RSA finds new malware enhanced phishing technique

RSA finds new malware enhanced phishing technique

Summary: RSA said Monday that it discovered a new phishing technique that uses elements of a malware attack to swipe personal information.The discovery illustrates a series of attacks from the Rock Phish group, which is a gang reportedly based in Russia that has been targeting financial institutions since 2004.

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TOPICS: Security, Malware
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RSA said Monday that it discovered a new phishing technique that uses elements of a malware attack to swipe personal information.

The discovery illustrates a series of attacks from the Rock Phish group, which is a gang reportedly based in Russia that has been targeting financial institutions since 2004.

Among RSA's key findings:

  • Rock Phish attacks account for 50 percent of phishing incidents and have stolen "tens of millions of dollars" from bank accounts.
  • This is the first time crimeware has been used in a Rock Phish attack.
  • Victims of these phishing attacks get their personal data stolen and are infected by the Zeus Trojan. Double the pain for victims.

RSA's Uriel Maimon said in a blog post:

The Rock Phish group is a phishing gang believed to be based out of Russia -- and, by some accounts, is responsible for roughly 50% of phishing attacks by volume. The Rock gang has also pioneered several new approaches in phishing: in 2004 it was the first (and, for a long time, they were the only) gang to employ bot-nets in its phishing infrastructure in order to make the attacks live longer and be more scalable. It also pioneered new techniques in its spam mails so the mail could more easily evade spam filters.

Within the past few weeks there has been a new advance -- the inclusion of identity theft malware (or Crimeware) into the Rock group's phishing attacks. I have written before about the problems this type of malware poses, but coupled with the robust infrastructure the Rock group has at its disposal, this is more than double the trouble.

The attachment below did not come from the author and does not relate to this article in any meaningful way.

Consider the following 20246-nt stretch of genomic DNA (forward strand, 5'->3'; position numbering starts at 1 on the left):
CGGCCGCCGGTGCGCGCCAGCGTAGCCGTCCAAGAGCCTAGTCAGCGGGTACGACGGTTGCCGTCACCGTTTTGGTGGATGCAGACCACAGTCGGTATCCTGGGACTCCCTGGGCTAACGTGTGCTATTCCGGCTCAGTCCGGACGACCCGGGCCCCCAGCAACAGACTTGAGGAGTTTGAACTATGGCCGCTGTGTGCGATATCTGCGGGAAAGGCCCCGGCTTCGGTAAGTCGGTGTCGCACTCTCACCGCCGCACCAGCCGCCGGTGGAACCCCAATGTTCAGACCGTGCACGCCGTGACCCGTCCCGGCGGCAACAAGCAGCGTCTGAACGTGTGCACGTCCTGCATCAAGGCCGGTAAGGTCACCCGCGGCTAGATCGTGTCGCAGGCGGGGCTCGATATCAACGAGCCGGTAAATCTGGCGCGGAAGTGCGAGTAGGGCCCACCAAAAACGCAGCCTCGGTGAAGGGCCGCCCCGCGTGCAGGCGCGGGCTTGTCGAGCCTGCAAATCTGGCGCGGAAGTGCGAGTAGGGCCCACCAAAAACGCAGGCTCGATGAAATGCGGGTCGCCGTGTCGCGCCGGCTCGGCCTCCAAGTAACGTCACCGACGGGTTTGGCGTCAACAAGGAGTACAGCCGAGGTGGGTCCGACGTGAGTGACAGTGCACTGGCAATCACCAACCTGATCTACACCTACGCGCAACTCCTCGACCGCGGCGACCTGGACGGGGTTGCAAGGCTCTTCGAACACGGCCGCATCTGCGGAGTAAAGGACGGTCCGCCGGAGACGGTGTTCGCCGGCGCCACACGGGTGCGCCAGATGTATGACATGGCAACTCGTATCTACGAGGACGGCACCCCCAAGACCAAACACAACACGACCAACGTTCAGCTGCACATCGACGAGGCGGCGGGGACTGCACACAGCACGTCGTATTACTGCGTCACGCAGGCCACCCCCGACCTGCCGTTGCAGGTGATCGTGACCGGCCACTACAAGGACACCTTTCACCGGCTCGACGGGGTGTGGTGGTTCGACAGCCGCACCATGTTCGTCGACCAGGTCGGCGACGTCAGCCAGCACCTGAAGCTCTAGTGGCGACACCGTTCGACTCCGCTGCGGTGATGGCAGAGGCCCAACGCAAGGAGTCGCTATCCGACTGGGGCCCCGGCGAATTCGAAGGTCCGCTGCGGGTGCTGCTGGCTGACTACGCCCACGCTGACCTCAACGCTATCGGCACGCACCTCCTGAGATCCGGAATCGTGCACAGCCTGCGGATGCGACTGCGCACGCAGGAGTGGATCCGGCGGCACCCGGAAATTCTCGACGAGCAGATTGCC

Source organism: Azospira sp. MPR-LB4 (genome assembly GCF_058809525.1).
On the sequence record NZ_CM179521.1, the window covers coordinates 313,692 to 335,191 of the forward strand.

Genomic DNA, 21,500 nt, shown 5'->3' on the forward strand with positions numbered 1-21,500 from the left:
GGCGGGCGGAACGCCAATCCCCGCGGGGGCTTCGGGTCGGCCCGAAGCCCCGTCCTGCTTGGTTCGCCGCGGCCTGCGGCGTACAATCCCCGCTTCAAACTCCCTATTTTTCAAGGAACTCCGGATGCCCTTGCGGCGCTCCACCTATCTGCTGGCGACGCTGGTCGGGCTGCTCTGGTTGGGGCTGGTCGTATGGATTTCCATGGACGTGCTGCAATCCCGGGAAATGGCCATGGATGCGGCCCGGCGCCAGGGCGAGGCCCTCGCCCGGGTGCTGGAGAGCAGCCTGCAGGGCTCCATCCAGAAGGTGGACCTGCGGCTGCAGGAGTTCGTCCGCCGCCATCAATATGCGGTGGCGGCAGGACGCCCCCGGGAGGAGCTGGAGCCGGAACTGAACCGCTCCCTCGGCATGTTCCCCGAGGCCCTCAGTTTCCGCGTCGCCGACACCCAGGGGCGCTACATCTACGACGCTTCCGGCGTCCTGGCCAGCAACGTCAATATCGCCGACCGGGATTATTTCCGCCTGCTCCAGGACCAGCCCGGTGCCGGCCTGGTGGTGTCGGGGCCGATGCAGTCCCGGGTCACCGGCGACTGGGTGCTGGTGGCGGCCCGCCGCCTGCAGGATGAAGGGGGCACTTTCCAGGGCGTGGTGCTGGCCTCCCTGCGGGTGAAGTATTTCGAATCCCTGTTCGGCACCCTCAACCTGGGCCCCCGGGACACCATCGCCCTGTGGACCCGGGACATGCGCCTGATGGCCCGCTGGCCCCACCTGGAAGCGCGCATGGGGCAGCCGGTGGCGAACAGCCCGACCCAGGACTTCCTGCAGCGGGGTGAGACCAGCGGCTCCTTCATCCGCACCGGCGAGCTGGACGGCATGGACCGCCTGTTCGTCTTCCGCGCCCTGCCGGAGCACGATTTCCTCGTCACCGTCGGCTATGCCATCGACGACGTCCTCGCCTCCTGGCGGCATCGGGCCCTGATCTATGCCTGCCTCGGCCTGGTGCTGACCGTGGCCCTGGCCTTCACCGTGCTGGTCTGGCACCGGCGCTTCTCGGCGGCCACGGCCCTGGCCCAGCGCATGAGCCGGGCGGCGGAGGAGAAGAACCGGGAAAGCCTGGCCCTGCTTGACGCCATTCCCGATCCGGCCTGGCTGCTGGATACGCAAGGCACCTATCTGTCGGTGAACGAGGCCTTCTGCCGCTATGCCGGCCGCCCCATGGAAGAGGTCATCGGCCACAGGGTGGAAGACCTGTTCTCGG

In general, the latest Rock Phish attack includes the following:

  • Victim is duped into going to a phishing site;
  • Victim is infected with the Zeus Trojan even if he or she doesn't submit information;
  • Zeus is masked;
  • The Zeus Trojan can take screen shots, control a machine and steal passwords so even if you don't fork over information initially the malware will get it.

Topics: Security, Malware

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13 comments
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  • Shocked!

    Gee, you forgot to mention which operating system(s) are
    susceptible to this thing.

    The magic 8-ball says it's only one...the usual one...every
    time...and of course it being the case 100% of the time is
    not because it's built like crap...it's because
    it's "popular"...hmmm...the only way that makes any sense
    is if by "popular" you mean in the way that certain girls in
    high-school were "popular"...and...oh look...most of them
    have virus problems too!
    smartguy2@...
    • Shocked?

      Interesting user name. Did you get it the same way a tall guy gets the nickname "Tiny"?
      BikerB
  • Russia isn't in Baghdad,Iran,Pakistan and so on

    Russia doesn't fit as criminal.You'd do best to prove that this attack came from Russia.I'm working hard to make Russia my friend.
    BALTHOR
    • no, but it does provide an env. conducive for crime

      And some parts of Russia, especially Moscow, are a